02 June 2009

Will the Future bring Equality or a Greater Divide?

Yesterday I was struck by a thought (that led to a Tweet):
@mongkolroek: brilliant ICT futurist paper http://bit.ly/ipxcF deepens my concern about rural digital divide - will progress be equal?
The report from the first Workshop of the Foresight 2030 series Harnessing the Digital Revolution is a fascinating read and provides a brilliant vision of a knowledge enabled society, with technology and culture in harmony.

So why did this vision leave me more concerned that one might expect? I'm not a Luddite, new technology fascinates me. The issue is that I see a real possibility that any upside from this vision becoming a reality will be more than negated by the disparity and inequity it may cause in the world. Could this report in fact allude an increase in the rural digital divide?

In 1999 Subbiah Arunachalam expressed concerns in "Information Poverty" that the information revolution was actually creating a new form of poverty in the developing world. We still grapple with many of these issues described ten years ago, not only in differences between developed and developing, but also between urban and rural.

There continues to be a serious risk of the rural digital divide increasing. The much vaunted improvements in speed and capacity of technology, and reductions in infrastructure cost do not guarantee access or usability due to many other complex factors. Consider issues such as telecom regulations, pricing structures, literacy and language, individual capacity to utilize a new technology, culture, organisations, physical location, content format, economic poverty, socio-political marginalization, etc.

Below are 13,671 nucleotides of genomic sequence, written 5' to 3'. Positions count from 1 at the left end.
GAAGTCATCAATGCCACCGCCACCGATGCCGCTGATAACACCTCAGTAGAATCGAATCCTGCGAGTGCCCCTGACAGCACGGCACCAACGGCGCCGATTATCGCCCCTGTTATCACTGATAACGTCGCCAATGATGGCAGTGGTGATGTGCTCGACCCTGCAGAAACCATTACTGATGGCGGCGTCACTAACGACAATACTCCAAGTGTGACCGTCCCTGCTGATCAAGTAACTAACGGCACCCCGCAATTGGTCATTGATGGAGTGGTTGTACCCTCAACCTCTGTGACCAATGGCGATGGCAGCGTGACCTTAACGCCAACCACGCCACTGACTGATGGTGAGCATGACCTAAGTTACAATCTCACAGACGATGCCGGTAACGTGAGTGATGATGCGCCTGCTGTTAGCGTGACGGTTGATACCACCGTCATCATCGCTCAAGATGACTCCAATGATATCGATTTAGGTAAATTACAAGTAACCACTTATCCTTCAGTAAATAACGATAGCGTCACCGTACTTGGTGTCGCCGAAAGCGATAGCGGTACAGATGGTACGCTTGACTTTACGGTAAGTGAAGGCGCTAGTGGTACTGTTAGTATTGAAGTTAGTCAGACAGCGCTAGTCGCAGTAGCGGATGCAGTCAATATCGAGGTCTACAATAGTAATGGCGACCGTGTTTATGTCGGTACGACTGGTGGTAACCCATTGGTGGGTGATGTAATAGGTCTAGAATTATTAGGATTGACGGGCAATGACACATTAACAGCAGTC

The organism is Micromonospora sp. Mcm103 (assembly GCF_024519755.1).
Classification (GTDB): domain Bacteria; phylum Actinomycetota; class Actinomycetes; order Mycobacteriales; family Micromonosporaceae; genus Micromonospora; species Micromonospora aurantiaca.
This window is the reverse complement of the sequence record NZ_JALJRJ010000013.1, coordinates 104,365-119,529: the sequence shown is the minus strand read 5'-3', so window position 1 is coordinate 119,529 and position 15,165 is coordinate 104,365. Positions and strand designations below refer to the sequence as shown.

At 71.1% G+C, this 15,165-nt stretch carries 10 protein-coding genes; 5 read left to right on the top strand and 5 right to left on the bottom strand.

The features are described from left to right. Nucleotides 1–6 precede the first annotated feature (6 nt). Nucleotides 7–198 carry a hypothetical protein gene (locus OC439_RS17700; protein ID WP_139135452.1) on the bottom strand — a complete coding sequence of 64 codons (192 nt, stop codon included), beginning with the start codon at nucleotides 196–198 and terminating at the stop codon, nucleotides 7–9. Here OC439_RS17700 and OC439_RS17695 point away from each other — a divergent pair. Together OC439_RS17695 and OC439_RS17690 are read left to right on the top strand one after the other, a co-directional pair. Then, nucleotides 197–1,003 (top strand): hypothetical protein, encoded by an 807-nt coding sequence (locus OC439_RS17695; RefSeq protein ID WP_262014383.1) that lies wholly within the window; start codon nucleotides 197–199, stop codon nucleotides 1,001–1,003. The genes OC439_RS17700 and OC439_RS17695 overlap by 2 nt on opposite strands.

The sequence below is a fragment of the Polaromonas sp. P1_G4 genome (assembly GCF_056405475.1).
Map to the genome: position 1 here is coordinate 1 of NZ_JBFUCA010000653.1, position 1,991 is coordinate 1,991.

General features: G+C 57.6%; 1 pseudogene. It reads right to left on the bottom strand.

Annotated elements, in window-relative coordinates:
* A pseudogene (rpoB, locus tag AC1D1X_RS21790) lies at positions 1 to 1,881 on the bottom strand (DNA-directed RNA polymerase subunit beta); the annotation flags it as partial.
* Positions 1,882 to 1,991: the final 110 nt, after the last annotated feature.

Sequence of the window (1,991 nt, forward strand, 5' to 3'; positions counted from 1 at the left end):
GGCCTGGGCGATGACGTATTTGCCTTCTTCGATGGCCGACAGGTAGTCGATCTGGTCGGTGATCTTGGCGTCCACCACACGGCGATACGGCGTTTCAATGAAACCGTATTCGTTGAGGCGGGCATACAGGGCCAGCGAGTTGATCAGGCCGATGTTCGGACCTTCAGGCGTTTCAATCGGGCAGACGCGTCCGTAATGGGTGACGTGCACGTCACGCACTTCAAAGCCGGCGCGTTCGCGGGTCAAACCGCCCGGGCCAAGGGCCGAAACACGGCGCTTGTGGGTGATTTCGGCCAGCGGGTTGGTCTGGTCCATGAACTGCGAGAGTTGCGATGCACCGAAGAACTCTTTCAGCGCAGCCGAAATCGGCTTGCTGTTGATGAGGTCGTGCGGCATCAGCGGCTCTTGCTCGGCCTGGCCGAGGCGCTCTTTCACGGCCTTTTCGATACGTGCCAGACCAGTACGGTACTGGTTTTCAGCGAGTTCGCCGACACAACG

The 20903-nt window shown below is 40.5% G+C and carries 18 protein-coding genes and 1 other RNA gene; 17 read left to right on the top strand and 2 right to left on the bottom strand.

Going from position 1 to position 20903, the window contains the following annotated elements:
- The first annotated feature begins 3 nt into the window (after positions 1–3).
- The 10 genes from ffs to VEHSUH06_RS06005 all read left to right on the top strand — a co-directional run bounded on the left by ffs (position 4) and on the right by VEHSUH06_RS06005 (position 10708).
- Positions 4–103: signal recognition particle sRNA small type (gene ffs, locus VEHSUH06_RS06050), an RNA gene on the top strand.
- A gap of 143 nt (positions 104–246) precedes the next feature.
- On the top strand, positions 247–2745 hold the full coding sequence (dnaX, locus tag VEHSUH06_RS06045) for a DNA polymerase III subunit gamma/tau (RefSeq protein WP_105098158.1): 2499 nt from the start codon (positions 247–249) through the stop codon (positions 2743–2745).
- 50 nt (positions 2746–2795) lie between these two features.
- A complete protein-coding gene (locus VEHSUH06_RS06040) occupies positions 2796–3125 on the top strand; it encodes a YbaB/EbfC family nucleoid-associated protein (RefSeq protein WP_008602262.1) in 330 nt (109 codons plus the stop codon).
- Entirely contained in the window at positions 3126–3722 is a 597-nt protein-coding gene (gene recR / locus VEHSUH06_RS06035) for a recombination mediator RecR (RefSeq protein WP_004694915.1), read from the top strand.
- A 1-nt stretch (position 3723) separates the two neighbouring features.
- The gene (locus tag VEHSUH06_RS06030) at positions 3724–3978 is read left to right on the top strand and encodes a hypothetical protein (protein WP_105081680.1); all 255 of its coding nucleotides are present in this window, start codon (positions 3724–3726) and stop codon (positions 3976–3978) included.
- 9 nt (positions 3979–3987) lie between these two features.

Without a doubt not everyone would benefit from social and technological advances at the same rate. However, without great forethought it is very likely that there will be groups of individuals who will be excluded from these benefits much longer than others. In the worst case, this exclusion will occur amongst those already the most in need of better access to the world's information and knowledge ... the poor, the food insecure, the marginalized of society.

The future may be brilliant, but we cannot be proud of illuminating one corner if it leaves the rest of the world in even greater darkness.